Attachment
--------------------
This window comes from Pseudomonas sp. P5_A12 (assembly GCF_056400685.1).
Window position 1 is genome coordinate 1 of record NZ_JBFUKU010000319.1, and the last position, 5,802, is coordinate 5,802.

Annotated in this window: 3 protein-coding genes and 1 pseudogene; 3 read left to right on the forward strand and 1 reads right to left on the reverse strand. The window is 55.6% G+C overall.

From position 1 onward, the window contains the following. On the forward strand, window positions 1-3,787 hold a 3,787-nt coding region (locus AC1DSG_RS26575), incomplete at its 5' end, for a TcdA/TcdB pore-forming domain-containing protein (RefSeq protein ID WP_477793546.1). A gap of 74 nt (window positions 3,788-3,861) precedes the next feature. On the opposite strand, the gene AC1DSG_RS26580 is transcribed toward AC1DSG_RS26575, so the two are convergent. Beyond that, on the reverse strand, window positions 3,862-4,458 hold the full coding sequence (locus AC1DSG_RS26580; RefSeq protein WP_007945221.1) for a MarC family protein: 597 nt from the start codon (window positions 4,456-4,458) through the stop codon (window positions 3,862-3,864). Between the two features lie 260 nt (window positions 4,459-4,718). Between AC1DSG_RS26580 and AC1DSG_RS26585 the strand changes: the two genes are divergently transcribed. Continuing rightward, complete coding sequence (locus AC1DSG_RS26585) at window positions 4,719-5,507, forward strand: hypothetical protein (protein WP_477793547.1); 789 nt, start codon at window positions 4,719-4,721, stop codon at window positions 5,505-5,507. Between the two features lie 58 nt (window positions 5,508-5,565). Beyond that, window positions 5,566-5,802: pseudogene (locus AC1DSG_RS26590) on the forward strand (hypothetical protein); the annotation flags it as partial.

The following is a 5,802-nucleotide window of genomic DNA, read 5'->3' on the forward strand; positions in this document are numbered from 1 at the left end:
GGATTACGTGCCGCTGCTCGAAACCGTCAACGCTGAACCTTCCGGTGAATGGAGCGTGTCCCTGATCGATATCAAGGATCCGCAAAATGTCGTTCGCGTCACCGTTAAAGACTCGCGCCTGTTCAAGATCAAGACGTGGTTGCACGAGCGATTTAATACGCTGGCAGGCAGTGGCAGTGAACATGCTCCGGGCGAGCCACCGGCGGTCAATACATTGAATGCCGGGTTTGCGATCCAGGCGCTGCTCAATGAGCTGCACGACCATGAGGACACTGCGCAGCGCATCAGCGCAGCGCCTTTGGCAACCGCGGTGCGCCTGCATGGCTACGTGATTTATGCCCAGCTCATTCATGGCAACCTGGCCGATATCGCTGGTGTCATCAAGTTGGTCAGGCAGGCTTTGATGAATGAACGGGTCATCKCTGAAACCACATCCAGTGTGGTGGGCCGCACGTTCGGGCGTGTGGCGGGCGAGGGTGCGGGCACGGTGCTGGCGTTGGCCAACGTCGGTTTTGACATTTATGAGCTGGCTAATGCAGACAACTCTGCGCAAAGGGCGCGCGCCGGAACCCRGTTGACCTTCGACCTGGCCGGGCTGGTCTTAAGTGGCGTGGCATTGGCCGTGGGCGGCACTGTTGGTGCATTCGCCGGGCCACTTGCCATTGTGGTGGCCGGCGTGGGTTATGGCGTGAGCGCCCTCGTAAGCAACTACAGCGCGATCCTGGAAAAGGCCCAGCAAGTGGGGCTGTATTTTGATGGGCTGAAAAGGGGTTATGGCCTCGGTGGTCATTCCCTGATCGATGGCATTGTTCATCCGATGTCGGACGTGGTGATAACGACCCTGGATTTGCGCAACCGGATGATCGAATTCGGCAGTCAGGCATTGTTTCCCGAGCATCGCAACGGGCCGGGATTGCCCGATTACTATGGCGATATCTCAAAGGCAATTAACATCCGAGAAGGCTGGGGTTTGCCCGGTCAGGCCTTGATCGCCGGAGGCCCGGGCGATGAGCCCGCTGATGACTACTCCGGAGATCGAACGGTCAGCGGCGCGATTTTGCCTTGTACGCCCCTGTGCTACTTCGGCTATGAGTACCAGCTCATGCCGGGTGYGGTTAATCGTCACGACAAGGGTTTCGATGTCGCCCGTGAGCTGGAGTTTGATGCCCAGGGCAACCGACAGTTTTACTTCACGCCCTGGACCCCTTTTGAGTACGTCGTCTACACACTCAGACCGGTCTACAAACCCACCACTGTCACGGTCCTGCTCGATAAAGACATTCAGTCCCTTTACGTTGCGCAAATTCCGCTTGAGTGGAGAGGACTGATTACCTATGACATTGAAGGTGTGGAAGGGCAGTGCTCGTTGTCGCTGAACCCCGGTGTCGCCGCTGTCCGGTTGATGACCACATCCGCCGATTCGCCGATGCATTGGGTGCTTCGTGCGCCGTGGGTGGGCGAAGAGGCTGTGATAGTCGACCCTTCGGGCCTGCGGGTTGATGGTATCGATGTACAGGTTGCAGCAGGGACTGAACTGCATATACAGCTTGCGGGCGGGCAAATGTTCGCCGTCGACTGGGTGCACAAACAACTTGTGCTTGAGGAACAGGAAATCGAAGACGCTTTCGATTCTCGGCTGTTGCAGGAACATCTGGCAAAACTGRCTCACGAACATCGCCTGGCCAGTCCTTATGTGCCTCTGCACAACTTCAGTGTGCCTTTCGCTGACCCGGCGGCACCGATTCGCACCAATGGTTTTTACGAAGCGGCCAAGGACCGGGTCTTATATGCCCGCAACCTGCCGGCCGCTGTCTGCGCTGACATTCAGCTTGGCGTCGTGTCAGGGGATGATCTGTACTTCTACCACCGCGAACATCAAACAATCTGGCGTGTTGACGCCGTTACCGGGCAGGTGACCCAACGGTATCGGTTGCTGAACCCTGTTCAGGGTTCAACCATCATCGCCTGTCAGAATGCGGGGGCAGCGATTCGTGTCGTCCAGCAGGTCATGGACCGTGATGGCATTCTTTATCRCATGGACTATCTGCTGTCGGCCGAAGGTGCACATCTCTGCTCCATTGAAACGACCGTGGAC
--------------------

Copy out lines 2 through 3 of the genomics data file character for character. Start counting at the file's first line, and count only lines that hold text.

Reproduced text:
Window position 1 is genome coordinate 1 of record NZ_JBFUKU010000319.1, and the last position, 5,802, is coordinate 5,802.

Annotated in this window: 3 protein-coding genes and 1 pseudogene; 3 read left to right on the forward strand and 1 reads right to left on the reverse strand. The window is 55.6% G+C overall.